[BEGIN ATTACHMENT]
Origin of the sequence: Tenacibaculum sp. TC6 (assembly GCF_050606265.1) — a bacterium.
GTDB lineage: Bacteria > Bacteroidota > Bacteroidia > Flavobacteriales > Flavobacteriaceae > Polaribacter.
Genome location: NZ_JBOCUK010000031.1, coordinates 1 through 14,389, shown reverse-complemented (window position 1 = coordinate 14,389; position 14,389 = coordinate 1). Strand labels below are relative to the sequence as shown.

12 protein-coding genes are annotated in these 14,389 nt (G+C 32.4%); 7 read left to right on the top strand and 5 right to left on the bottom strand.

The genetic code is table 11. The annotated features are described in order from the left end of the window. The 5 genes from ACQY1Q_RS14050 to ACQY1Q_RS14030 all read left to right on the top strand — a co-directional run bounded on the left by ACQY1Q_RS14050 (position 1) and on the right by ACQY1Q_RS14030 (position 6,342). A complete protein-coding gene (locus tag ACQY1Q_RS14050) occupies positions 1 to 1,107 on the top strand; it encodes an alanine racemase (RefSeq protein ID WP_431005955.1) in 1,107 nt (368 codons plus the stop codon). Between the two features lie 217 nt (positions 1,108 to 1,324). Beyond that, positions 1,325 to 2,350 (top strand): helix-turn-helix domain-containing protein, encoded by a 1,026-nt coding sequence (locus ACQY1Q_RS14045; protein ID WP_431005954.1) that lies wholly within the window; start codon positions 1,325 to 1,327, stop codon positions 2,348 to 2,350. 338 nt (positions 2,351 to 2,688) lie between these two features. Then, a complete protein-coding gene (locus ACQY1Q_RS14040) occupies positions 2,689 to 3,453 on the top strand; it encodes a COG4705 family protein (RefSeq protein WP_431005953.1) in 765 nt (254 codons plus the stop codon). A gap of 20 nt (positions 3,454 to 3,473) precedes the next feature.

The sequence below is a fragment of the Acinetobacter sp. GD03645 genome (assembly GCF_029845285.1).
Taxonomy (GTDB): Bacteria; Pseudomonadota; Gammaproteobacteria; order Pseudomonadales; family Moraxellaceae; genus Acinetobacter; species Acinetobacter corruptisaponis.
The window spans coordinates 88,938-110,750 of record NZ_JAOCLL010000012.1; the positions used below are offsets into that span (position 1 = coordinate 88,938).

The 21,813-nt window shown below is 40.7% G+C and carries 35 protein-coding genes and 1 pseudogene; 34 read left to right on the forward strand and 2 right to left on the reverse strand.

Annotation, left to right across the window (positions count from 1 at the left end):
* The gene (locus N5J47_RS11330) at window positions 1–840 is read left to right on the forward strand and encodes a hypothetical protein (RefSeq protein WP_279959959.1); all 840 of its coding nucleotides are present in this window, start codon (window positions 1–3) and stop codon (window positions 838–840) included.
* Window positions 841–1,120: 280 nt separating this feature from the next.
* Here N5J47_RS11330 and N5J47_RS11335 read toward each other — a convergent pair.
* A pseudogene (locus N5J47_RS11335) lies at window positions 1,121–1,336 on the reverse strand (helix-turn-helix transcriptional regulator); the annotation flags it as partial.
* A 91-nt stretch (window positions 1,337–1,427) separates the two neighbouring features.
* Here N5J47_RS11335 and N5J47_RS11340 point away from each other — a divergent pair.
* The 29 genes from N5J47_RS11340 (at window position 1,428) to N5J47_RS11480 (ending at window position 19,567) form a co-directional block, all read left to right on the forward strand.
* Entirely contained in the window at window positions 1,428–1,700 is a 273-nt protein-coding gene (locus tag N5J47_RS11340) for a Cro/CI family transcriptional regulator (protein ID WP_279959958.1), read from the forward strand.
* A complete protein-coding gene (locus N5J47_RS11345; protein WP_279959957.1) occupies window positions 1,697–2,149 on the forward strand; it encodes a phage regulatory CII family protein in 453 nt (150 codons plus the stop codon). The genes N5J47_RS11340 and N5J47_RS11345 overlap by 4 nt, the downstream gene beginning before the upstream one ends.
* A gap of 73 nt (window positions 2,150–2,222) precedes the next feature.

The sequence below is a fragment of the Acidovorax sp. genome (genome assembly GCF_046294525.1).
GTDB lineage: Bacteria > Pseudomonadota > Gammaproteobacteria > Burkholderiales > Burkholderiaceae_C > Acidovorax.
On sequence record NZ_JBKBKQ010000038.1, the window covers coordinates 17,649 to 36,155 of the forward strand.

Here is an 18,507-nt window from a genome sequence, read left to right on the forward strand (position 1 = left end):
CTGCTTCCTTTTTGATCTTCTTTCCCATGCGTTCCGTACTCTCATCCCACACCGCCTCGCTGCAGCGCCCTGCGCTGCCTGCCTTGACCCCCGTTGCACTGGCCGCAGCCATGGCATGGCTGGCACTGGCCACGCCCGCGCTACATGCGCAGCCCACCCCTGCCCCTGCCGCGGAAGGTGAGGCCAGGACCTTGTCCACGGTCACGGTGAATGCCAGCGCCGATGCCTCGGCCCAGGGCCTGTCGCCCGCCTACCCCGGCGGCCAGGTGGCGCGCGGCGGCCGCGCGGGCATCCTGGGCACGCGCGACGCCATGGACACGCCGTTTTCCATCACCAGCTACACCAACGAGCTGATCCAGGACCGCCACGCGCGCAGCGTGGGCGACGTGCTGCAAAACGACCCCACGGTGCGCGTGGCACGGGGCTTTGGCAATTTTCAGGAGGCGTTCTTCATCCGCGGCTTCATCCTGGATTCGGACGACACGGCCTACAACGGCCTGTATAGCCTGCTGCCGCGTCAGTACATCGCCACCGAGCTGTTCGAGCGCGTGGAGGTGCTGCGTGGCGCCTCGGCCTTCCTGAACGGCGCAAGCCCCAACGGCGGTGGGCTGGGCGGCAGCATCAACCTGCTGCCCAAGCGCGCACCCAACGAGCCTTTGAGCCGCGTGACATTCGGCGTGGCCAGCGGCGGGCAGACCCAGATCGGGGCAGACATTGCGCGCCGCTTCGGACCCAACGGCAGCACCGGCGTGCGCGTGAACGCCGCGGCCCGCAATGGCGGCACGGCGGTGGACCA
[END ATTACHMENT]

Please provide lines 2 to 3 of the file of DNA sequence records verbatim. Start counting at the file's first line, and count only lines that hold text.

GTDB lineage: Bacteria > Bacteroidota > Bacteroidia > Flavobacteriales > Flavobacteriaceae > Polaribacter.
Genome location: NZ_JBOCUK010000031.1, coordinates 1 through 14,389, shown reverse-complemented (window position 1 = coordinate 14,389; position 14,389 = coordinate 1). Strand labels below are relative to the sequence as shown.